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Howse brand modular subsoiler mounted to a tractor
Modular subsoiler unit, unmounted with accessories

A subsoiler or flat lifter is a tractor-mounted farm implement used for deep tillage, loosening and breaking up soil at depths below the levels worked by moldboard ploughs, disc harrows, or rototillers. Most such tools will break up and turn over surface soil to a depth of 15–20 cm (6–8 in), whereas a subsoiler will break up and loosen soil to twice those depths.

The subsoiler is a tillage tool which will improve growth in all crops where soil compaction is a problem. In agriculture angled wings are used to lift and shatter the hardpan that builds up due to compaction. The design provides deep tillage, loosening soil deeper than a tiller or plough is capable of reaching. Agricultural subsoilers, according to the Unverferth Company, can disrupt hardpan ground down to 60 cm (24 in) depths.[1][2]

The subsoiler consists of three or more heavy vertical shanks (standards) mounted on a toolbar or frame with shear bolts. They can be operated at depths of 45–75 cm (18–30 in) or more. A ripper normally runs 35–45 cm (14–18 in) deep. Shanks are curved and have replaceable tips. Each shank is fitted with a replaceable point or foot, similar to a chisel plough, to break through the impervious layer, shattering the sub-soil to a depth of 45–75 cm (18–30 in). Subsoiling is a slow operation and requires high power input: 60 to 100 horsepower (45 to 75 kW) to pull a single subsoil point through a hard soil. Typically, a subsoiler mounted on a compact utility tractor will reach depths of about 30 cm (12 in) and have only one thin blade with a sharpened tip. The shanks should be inclined to the vertical at an angle greater than 25-30 degrees, preferably 45 degrees, and it is advisable that the height be adjustable. The points of the shanks are normally about 30 cm (12 in) wide and should be easy to replace. The condition of the points is very important: often the subsoiler fails to give good results due to the condition of its points. Points can be fitted with horizontal wings, about 30 cm (12 in) wide, which considerably increases the width of soil below ploughing depth loosened by the subsoiler. These plows are sometimes equipped with a torpedo-shaped attachment for making subsurface drainage channels. The subsoilers are raised and lowered hydraulically. Some models feature power-take-off (PTO)-driven vibrating devices. The typical spacing is 76–100 cm (30–39 in) between shanks. Shanks should be able to reach 2.5–5 cm (1–2 in) below the deepest compacted layer. Shank spacing and height should be adjustable in the field. Towed subsoilers should have gauge wheels to control the shank's depth.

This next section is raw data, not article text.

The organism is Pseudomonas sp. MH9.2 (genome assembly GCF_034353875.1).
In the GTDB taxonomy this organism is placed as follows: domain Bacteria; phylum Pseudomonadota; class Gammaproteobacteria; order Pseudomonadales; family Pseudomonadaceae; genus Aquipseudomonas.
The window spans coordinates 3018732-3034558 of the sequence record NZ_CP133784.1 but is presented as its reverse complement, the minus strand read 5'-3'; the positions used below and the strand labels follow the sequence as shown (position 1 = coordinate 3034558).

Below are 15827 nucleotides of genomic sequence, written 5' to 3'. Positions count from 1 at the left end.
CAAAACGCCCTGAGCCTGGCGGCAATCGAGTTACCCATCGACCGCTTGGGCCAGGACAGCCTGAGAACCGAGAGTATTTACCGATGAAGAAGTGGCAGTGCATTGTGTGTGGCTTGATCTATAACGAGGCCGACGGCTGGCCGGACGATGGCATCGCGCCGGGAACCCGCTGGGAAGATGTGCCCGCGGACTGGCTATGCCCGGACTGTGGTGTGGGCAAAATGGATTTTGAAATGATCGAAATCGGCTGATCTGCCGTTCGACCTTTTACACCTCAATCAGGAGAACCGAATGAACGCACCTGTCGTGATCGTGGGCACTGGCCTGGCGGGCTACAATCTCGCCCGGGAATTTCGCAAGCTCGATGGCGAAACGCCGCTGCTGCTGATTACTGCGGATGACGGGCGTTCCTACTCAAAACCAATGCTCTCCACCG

Shanks usually are from 2–4 cm (0.8–1.6 in) thick. Thinner shanks are suited for agricultural use. Thicker shanks hold up better in rocky conditions, but require larger, more powerful equipment to pull them and disturb the surface more.

Various manufacturers' brochures claim[citation needed] that crops perform well during hot and dry seasons because roots penetrate soil layers deeper to reach moisture and nutrients. Brochures further claim that in wet conditions, the water passes more easily through the shattered areas, reducing the possibility of crops drowning.

Agricultural subsoiler implements will have multiple deeper-reaching blades; each blade is called a scarifier or shank. Purdue University's Department of Agriculture indicates that common subsoilers for agricultural use are available with three, five or seven shanks. Subsoilers can be up to 15 feet (4.6 m) wide; some models are towed behind tractors while others are mounted to the three-point hitch.[3]

One type of subsoiler has a torpedo-shaped tip and is called a mole plough because the tip describes a path much like the burrow that a mole creates. Mole ploughs are used to create tile drainage, with or without tiles or tile line added. A form of this implement (with a single blade), a pipe-and-cable-laying plough, is used to lay buried cables or pipes, without the need to dig a deep trench and re-fill it.

See also[edit]


  1. ^ Brent Tremor Agricultural Subsoilers Archived 2006-11-10 at the Wayback Machine
  2. ^ "Archived copy". Archived from the original on 2015-04-13. Retrieved 2015-04-09.{{cite web}}: CS1 maint: archived copy as title (link)
  3. ^ Purdue Ag Equipment Sizes & Storage Archived 2007-04-19 at the Wayback Machine